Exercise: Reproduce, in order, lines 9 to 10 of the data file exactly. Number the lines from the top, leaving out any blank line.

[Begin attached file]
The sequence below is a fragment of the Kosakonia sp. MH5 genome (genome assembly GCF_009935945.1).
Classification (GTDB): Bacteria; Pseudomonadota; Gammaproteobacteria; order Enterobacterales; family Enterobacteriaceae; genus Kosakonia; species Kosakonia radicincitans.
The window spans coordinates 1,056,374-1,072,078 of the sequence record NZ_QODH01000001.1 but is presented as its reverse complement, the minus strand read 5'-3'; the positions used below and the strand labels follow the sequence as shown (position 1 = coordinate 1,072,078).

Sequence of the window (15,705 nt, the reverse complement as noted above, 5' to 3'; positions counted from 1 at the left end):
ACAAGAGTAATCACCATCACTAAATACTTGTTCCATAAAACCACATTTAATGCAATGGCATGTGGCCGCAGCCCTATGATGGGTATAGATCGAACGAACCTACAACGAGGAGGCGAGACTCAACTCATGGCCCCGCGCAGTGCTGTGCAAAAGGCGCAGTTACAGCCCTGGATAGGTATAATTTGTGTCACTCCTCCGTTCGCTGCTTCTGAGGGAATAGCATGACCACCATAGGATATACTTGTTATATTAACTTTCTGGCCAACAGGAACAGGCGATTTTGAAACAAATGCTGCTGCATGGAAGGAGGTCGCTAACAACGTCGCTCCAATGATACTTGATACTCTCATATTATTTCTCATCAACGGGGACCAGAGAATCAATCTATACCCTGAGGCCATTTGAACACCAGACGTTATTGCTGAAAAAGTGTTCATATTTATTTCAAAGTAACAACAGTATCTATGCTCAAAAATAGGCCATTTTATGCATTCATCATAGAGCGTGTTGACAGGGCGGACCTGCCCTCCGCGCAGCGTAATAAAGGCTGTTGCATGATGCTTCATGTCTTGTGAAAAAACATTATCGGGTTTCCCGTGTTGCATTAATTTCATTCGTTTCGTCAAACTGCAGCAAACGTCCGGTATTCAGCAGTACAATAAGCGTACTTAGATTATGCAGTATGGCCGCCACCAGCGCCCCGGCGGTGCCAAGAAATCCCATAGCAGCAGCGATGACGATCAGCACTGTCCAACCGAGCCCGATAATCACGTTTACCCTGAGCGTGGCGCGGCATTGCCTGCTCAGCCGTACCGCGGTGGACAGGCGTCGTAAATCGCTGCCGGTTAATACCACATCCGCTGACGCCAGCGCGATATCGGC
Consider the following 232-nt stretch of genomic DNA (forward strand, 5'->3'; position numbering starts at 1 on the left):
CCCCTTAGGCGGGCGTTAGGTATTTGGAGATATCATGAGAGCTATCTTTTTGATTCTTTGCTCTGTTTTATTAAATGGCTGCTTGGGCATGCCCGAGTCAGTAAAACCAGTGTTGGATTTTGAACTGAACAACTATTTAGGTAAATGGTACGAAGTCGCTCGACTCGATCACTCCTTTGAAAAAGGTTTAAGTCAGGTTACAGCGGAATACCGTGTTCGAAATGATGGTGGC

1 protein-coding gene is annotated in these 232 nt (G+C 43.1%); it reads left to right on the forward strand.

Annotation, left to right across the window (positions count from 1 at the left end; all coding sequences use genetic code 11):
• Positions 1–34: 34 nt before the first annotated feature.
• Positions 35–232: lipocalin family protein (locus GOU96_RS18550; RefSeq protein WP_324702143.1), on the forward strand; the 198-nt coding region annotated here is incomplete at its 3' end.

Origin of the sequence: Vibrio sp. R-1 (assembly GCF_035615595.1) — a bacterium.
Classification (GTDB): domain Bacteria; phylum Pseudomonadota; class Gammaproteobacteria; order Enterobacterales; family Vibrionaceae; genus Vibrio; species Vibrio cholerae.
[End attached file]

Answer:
Annotation, left to right across the window (positions count from 1 at the left end; all coding sequences use genetic code 11):
• Positions 1–34: 34 nt before the first annotated feature.